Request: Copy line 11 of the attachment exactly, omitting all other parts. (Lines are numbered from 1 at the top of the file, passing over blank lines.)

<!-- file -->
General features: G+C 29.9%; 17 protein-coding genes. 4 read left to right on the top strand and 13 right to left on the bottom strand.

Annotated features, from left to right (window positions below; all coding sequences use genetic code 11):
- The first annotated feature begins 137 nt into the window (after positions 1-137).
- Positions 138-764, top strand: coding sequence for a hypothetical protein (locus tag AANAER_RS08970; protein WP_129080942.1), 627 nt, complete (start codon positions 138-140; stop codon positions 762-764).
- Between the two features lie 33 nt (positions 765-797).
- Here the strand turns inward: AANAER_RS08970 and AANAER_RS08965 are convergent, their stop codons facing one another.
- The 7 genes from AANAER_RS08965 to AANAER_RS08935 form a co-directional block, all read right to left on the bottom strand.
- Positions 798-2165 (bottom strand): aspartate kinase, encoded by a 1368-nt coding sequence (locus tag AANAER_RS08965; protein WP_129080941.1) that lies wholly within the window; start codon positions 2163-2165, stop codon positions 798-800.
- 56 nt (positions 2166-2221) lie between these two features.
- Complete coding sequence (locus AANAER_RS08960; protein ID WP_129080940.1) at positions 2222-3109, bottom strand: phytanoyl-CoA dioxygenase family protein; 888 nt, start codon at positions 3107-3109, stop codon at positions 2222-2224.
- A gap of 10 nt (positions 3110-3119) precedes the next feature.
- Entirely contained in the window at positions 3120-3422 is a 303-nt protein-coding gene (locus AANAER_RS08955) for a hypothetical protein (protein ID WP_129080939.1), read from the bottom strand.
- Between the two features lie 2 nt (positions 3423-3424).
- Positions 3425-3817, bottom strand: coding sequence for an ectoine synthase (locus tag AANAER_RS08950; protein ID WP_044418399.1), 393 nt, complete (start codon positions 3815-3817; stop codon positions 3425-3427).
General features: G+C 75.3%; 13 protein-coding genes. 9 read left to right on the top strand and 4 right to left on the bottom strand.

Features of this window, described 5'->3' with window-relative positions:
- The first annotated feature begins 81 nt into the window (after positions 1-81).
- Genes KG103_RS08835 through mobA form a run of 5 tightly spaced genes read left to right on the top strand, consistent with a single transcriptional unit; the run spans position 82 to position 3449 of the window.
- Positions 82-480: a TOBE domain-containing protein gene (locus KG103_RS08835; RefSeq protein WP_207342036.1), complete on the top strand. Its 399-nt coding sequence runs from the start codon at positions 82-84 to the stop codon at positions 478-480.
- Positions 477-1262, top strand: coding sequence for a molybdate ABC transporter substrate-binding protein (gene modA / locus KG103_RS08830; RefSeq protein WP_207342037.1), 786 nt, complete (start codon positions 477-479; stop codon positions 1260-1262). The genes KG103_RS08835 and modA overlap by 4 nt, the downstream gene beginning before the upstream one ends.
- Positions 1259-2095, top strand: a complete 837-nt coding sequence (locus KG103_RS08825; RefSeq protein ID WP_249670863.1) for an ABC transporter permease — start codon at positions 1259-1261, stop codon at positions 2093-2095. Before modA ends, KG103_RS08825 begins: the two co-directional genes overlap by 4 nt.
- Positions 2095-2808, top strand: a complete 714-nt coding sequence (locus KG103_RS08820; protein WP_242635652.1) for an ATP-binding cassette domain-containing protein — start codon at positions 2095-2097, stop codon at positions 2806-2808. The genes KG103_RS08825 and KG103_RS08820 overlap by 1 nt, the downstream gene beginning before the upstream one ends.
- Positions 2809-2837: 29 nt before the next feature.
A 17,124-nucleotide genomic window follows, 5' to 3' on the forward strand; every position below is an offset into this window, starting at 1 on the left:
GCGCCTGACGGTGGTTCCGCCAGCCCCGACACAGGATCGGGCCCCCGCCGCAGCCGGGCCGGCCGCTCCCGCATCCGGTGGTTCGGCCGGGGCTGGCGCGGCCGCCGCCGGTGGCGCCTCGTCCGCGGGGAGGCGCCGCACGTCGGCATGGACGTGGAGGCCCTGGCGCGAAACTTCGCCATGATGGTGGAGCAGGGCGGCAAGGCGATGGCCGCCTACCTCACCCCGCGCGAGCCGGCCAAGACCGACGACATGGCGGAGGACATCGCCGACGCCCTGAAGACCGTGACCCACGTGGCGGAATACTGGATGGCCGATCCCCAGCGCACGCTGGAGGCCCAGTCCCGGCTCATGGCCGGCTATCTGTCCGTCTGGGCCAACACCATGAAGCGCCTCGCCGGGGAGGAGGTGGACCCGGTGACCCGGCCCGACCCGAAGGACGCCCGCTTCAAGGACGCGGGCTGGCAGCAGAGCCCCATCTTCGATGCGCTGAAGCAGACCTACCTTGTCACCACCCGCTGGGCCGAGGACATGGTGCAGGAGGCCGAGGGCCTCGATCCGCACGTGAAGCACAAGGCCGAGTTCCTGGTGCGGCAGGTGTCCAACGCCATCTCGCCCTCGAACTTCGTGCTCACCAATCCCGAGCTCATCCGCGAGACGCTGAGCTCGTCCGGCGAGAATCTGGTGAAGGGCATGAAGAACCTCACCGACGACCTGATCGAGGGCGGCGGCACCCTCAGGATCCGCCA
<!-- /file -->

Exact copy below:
- A gap of 10 nt (positions 3110-3119) precedes the next feature.